The Ocean Race


Imoca Globe Series championship event
© Bernard Le Bars/Alea
© ©GauthierLebec/Charal
© Free to use for all editorial in conjunction with 11th Hour Racing coverage. For questions contact i
© M Keruzoré / 11th Hour Racing-ALAKA'I / Défi Azimut
Start date


Format5 crew members + 1 on board reporter
Distance38 000 milles (70 376 km)
Race trackAlicante, Cabo Verde, Cap Twon, Chenzhen, Auckland, Itajaì, Newport, Aarhus, The Hague, Genoa
Race directorPhil Lawrence
OrganizerThe Ocean Race
IMOCA reference timeNC


The Ocean Race is often described as the longest and most extreme sports event in the world. Formerly known as the Whitbread Round the World Race then the Volvo Ocean Race through until 2018, the famous crewed round the world event with stopovers has just been rechristened The Ocean Race. The first edition dates back to 1973-74. Back then, seventeen crews (six of which were French) took the start from Plymouth of a four-leg round the world race.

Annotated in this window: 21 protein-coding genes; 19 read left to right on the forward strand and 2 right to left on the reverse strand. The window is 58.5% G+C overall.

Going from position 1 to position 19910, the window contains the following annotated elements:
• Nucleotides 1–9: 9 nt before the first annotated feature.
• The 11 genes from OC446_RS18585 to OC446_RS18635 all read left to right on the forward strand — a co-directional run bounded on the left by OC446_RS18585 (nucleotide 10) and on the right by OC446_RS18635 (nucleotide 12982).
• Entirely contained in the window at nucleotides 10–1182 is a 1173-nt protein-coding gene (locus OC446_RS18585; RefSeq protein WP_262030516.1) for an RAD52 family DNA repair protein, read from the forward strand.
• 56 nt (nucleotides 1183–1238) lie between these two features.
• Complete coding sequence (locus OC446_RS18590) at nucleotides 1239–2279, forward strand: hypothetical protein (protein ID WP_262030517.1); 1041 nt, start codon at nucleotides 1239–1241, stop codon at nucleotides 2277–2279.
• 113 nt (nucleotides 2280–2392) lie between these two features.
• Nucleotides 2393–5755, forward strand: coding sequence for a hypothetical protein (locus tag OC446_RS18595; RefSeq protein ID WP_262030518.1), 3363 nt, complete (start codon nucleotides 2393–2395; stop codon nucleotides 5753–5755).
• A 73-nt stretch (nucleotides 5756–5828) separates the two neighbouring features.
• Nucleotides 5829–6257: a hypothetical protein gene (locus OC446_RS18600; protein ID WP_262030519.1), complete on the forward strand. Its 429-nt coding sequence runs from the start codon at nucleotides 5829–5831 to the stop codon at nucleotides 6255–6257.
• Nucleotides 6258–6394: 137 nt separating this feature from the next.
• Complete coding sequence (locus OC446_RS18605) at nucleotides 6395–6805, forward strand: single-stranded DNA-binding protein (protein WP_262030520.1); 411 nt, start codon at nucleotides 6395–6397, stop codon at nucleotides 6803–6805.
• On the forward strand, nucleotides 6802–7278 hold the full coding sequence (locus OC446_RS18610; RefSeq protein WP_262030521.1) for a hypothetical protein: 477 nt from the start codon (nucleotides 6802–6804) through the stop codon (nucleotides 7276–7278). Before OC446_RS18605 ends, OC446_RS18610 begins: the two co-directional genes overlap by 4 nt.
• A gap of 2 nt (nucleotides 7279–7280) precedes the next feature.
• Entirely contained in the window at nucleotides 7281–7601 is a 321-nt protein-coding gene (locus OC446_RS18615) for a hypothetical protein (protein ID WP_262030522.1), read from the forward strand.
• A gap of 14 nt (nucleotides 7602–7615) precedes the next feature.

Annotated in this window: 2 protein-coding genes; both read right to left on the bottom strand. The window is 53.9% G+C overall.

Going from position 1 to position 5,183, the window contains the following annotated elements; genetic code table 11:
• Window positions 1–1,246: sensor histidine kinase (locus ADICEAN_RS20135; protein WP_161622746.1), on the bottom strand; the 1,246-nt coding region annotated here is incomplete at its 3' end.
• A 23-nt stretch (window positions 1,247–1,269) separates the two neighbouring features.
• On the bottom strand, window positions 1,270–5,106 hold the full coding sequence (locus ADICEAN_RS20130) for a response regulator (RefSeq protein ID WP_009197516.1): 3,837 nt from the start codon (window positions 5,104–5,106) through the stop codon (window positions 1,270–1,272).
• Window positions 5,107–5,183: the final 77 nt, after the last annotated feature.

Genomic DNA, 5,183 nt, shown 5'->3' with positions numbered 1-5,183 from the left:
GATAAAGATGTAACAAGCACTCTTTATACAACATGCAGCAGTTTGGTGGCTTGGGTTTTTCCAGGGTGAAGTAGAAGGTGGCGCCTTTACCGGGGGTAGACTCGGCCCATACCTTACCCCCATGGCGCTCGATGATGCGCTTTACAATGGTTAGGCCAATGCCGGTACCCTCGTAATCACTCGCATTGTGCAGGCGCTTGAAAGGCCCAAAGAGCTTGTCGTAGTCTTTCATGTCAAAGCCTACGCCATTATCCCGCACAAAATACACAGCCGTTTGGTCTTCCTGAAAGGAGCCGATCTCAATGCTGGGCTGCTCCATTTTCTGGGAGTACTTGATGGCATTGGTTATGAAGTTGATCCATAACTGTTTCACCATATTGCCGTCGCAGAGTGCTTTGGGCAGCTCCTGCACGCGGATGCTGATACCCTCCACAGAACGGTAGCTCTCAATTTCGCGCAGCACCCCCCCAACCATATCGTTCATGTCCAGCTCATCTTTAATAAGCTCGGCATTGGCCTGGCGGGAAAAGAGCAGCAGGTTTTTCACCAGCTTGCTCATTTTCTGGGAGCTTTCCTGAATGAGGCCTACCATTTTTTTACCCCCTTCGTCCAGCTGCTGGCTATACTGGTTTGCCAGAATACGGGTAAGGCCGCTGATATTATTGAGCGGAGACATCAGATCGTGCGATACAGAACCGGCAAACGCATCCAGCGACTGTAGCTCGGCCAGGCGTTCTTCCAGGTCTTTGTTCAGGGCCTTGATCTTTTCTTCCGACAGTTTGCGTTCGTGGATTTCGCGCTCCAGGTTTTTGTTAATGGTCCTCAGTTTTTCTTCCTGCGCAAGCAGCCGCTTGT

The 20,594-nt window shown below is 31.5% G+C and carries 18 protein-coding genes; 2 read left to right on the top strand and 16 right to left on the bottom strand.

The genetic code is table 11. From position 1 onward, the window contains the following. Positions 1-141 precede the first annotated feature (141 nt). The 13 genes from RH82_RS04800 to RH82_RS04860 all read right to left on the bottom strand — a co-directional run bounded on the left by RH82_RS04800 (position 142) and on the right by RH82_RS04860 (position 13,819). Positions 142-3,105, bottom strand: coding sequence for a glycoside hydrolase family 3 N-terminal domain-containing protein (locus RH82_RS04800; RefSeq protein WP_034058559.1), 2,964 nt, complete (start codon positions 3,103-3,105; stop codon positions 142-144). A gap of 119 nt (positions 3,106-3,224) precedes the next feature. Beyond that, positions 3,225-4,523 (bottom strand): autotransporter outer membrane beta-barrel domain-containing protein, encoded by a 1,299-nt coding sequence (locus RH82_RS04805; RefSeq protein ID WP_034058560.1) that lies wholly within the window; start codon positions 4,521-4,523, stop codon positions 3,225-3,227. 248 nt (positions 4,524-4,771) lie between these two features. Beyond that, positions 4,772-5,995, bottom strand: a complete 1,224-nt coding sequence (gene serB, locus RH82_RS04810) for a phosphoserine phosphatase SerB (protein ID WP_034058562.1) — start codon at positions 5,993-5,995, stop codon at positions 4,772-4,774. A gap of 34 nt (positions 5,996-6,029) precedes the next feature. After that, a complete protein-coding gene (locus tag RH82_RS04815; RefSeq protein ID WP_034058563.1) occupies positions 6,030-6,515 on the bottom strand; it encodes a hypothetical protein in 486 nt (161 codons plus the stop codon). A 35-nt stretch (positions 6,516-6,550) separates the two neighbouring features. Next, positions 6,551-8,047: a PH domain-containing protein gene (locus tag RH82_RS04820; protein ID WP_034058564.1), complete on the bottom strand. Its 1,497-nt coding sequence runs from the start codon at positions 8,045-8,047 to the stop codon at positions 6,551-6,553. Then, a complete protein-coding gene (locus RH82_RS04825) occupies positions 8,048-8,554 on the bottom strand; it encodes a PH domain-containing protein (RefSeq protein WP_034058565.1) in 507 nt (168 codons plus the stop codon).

Twelve editions later, the race proved to be an emotional rollercoaster ride once again with the closest finish in its history. On 24 June 2018, the crew on the Chinese boat Dongfeng Race Team skippered by Frenchman Charles Caudrelier took the win in The Hague (Holland), just 16 minutes ahead of the Spaniards on MAPFRE after 45,000 miles and nine months of racing around the globe.

Raced on VO65 one-designs in 2014-15 then again in 2017-18, the next edition is scheduled to start in Alicante (Spain) in 2021-22 and heralds the arrival of the foiling IMOCAs helmed by five sailors accompanied by an on-board reporter. Meantime, the VO65s will begin their third circumnavigation of the globe with the emphasis being placed on youth teams and mixing of the sexes. Several skippers from the IMOCA class have already expressed an interest in The Ocean Race 2021-22, including German skipper Boris Herrmann (registered), Frenchmen Paul Meilhat and Thomas Ruyant and the Briton Alex Thomson.